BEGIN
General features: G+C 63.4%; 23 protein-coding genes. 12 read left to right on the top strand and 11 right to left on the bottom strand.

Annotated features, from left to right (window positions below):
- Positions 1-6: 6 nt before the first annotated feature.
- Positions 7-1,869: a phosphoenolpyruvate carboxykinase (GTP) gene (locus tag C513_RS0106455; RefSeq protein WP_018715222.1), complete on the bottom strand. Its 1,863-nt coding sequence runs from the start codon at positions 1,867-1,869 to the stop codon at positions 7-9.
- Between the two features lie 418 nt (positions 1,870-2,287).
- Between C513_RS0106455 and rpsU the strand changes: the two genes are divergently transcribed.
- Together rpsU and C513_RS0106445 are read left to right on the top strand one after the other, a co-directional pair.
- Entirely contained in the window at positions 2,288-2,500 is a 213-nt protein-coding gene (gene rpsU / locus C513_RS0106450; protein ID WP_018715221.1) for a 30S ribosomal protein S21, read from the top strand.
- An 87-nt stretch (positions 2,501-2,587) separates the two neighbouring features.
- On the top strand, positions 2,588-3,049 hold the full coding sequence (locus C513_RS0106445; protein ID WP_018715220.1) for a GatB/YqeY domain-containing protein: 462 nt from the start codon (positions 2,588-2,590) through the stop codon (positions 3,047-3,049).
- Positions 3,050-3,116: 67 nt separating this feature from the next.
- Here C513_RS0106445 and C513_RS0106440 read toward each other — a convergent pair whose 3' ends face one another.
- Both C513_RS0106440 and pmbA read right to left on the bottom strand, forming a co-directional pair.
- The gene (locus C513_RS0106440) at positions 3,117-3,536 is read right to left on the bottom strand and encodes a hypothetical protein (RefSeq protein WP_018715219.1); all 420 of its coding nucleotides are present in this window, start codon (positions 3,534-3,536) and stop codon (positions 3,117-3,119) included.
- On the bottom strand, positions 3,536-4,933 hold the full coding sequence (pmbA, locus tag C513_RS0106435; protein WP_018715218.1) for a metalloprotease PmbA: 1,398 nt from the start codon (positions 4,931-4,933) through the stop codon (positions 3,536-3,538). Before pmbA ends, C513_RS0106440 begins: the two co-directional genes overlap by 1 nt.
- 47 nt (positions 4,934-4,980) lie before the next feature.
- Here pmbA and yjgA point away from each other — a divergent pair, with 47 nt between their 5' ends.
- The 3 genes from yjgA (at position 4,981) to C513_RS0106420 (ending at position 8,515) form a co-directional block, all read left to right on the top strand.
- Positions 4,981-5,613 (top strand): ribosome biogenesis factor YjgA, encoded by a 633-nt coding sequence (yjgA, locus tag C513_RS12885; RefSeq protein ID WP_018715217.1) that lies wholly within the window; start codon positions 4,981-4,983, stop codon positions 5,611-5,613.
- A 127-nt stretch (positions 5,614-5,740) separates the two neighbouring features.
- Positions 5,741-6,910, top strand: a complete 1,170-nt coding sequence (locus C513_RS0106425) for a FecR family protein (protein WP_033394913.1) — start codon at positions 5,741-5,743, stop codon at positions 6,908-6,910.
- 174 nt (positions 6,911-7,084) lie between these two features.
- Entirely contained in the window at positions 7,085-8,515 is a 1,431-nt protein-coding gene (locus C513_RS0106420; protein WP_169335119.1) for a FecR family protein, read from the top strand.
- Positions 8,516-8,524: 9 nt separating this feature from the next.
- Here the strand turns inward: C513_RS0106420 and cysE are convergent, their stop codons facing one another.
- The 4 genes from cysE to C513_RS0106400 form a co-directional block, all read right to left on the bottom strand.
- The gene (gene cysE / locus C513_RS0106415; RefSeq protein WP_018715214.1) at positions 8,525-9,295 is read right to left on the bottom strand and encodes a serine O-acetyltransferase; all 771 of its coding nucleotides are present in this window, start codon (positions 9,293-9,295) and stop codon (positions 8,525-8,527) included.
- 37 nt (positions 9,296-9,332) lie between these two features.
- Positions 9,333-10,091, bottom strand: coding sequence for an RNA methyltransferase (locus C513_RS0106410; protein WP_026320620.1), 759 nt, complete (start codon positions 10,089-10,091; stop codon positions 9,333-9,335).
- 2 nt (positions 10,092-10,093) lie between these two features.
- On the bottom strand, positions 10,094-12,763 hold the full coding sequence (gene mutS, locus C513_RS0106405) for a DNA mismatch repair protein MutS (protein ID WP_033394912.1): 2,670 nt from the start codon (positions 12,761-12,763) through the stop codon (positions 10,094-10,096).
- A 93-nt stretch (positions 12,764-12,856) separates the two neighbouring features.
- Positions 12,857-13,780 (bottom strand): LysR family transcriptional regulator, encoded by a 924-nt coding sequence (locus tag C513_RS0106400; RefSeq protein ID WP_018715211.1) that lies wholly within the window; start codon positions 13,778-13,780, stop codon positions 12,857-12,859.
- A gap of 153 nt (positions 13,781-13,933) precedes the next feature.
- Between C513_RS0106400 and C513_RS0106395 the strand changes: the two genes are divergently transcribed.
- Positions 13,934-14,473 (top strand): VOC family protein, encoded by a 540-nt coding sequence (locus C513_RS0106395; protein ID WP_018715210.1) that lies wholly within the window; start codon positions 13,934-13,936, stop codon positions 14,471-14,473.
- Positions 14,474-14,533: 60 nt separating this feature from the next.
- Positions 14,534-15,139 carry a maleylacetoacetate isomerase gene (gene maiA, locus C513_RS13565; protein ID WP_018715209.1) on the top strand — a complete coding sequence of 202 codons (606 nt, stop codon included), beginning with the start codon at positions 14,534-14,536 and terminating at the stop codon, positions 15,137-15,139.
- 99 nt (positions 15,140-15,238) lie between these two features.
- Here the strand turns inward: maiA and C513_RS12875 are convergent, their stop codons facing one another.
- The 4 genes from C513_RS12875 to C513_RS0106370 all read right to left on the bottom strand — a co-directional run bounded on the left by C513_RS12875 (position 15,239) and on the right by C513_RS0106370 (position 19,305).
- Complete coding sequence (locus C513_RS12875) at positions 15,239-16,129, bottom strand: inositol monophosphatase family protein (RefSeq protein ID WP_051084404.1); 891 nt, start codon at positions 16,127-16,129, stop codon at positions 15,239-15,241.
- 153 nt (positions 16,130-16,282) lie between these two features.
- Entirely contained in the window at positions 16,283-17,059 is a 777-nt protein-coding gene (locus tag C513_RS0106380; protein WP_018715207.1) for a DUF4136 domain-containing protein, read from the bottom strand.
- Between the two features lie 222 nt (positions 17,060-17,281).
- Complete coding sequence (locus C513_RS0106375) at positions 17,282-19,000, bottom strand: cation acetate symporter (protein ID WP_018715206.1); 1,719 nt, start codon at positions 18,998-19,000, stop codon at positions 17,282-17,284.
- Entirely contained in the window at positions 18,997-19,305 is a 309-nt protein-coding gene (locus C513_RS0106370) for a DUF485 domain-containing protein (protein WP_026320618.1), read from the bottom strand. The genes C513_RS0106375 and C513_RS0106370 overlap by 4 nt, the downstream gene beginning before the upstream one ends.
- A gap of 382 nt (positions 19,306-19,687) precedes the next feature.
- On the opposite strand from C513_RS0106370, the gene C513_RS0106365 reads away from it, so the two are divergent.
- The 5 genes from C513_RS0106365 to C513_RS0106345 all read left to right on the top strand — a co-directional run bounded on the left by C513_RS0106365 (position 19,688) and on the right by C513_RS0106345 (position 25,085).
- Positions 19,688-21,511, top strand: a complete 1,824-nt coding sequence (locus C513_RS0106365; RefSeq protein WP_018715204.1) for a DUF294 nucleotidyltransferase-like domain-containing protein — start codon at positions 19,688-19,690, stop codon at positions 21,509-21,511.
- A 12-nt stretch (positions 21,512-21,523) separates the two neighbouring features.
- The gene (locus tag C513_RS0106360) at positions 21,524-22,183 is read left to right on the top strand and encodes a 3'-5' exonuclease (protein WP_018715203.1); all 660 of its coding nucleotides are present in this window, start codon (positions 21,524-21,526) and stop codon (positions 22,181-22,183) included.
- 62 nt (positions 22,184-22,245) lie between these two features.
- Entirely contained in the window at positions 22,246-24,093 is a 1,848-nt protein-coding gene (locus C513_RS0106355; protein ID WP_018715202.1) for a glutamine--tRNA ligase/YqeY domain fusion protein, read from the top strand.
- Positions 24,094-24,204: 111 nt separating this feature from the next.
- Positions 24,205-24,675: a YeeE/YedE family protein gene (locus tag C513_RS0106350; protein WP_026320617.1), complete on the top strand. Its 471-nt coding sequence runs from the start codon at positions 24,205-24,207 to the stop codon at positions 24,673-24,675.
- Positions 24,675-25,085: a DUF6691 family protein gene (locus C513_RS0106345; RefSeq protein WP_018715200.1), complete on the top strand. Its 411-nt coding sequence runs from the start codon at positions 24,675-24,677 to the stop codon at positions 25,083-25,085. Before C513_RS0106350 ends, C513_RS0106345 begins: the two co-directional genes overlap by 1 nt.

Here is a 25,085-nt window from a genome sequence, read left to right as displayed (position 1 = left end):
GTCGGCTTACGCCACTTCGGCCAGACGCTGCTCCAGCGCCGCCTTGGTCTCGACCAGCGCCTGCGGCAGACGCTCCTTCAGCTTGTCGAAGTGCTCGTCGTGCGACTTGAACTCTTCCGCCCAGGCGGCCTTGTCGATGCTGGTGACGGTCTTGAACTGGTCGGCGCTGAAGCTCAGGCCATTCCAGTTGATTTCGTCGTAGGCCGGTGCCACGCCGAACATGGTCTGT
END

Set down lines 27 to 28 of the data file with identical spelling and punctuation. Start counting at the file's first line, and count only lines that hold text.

- The gene (gene cysE / locus C513_RS0106415; RefSeq protein WP_018715214.1) at positions 8,525-9,295 is read right to left on the bottom strand and encodes a serine O-acetyltransferase; all 771 of its coding nucleotides are present in this window, start codon (positions 9,293-9,295) and stop codon (positions 8,525-8,527) included.
- 37 nt (positions 9,296-9,332) lie between these two features.